Urban versus rural residence
The GATS sample design stratifies data by sex and residence (urban and rural) primarily to allow comparisons of estimates by these variables between countries.20 ,21 With the exception of Argentina, all countries in our analysis used a sample design stratified by residence.
We examined the proportion of children younger than 15 years of age who were exposed to SHS in the home by country and by urban versus rural residence. Data for each country were weighted and calibrated to the national adult population. We used SPSS Complex Samples V.22 (IBM Corporation, Armonk, New York, USA) for data analysis. We calculated the weighted percentage of children younger than 15 years of age who were exposed to SHS in the home nationally, and by urban and rural residence. We calculated 95% CIs separately for each country. We also conducted a simple Pearson correlation between national SHS exposure prevalence estimates for children in the home and national smoking prevalence estimates for adults. In each country, we estimated the number of children exposed to SHS in the home by multiplying the prevalence from the GATS data by UN national population projections for 2015.22
Table 1 shows that, among the 21 countries assessed, the proportion of children younger than 15 years of age who were exposed to SHS in the home ranged from 4.5% in Panama to 79.0% in Indonesia. Only two countries, Panama and Nigeria, had exposure prevalence estimates of <10.0%. When stratified by rural versus urban residence, the proportion of children exposed to SHS in the home was higher among those living in rural areas than those in urban areas, with the exception of Mexico, Romania and the Russian Federation.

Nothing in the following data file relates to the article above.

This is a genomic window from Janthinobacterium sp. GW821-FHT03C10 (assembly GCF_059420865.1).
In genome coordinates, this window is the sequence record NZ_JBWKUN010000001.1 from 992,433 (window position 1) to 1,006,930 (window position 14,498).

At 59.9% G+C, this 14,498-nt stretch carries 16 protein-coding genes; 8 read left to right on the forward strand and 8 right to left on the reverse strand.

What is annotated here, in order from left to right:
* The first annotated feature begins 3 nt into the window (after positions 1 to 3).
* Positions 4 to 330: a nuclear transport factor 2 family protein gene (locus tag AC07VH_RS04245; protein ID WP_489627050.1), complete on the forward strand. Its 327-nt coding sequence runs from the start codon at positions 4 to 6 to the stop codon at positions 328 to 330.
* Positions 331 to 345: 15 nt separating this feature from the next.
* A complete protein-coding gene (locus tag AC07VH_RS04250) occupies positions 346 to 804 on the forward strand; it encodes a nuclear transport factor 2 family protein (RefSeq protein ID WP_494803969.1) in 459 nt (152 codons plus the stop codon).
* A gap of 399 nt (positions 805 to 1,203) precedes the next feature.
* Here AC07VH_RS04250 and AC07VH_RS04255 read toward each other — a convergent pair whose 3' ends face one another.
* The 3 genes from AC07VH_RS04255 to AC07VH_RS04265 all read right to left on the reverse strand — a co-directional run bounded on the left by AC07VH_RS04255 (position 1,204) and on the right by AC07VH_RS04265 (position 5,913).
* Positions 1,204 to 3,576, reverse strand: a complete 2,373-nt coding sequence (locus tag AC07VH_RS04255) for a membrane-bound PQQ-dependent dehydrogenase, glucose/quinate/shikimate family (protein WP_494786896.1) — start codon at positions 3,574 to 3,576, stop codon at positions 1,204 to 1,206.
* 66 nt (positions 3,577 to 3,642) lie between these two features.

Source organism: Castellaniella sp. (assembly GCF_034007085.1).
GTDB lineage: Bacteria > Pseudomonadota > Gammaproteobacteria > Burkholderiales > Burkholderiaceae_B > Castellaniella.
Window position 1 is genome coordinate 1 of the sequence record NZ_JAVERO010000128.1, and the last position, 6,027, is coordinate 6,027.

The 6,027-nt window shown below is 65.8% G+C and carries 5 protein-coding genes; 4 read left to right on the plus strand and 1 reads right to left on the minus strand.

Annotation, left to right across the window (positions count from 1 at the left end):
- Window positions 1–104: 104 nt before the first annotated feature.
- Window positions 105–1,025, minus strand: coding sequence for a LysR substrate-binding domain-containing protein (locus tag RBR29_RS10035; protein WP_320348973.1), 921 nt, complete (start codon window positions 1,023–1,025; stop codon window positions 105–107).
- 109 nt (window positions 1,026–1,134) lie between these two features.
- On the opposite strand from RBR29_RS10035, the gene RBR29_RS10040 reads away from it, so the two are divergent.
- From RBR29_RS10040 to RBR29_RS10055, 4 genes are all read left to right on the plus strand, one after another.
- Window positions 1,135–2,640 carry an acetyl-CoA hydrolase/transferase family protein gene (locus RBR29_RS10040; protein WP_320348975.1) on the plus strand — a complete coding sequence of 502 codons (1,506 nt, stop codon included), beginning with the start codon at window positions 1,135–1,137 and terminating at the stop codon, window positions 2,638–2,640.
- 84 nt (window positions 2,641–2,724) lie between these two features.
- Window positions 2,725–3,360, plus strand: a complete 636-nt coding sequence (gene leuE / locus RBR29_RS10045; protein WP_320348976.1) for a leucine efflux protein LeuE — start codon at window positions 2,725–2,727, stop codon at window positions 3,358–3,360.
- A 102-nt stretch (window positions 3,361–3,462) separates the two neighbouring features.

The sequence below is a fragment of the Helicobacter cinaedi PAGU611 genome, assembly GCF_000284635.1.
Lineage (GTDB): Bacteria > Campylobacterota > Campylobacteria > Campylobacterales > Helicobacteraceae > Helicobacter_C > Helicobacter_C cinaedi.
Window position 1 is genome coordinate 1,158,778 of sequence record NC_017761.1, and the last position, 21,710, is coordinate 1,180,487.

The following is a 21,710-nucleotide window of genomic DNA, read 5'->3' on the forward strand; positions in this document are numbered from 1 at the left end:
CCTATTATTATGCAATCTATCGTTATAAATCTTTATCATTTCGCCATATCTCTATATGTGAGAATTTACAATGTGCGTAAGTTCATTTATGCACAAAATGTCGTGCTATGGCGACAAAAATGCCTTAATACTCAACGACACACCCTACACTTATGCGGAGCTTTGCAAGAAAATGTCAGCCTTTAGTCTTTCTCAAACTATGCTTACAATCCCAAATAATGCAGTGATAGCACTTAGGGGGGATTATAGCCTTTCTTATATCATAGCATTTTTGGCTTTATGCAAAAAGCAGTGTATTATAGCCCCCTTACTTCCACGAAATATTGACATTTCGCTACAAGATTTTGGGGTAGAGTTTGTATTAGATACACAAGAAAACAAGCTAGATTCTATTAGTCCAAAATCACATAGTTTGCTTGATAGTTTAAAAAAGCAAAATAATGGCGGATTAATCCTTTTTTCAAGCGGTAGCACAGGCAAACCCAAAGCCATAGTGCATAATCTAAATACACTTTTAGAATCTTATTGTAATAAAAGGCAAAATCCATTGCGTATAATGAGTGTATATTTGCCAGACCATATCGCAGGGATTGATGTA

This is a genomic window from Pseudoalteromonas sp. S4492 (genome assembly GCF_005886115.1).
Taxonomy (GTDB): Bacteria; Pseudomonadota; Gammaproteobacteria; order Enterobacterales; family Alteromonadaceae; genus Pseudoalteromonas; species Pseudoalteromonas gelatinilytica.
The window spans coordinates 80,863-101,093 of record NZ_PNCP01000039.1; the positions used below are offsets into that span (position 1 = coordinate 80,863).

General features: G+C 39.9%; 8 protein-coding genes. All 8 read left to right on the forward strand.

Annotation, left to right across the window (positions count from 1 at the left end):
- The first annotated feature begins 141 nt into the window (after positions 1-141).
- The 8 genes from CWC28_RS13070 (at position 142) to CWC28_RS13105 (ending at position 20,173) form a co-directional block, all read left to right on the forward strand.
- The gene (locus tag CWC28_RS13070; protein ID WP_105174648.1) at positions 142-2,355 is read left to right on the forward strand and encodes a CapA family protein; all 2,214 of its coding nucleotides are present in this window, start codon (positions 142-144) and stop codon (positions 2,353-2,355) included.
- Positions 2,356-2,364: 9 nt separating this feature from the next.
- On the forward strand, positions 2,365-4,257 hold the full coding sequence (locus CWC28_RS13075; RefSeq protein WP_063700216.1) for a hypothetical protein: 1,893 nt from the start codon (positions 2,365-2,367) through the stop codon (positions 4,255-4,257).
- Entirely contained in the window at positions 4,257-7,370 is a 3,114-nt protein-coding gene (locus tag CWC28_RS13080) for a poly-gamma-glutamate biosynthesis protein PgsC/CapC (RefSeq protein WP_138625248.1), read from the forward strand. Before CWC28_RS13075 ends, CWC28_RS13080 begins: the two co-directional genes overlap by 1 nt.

According to the UN population projections, approximately 994.80 million children younger than 15 years of age live in the 21 countries representing approximately 52.2% of world children in this age group. Of these, an estimated 48.7% (507.74 million children) were exposed to SHS in the home. Numbers ranged from 164.61 million in China to 38 000 in Qatar. The level of exposure in the following five Asian countries accounted for 84.6% of the children exposed to SHS in the home: China (164.61 million), India (162.14 million), Indonesia (57.72 million), Bangladesh (27.30 million) and the Philippines (19.00 million).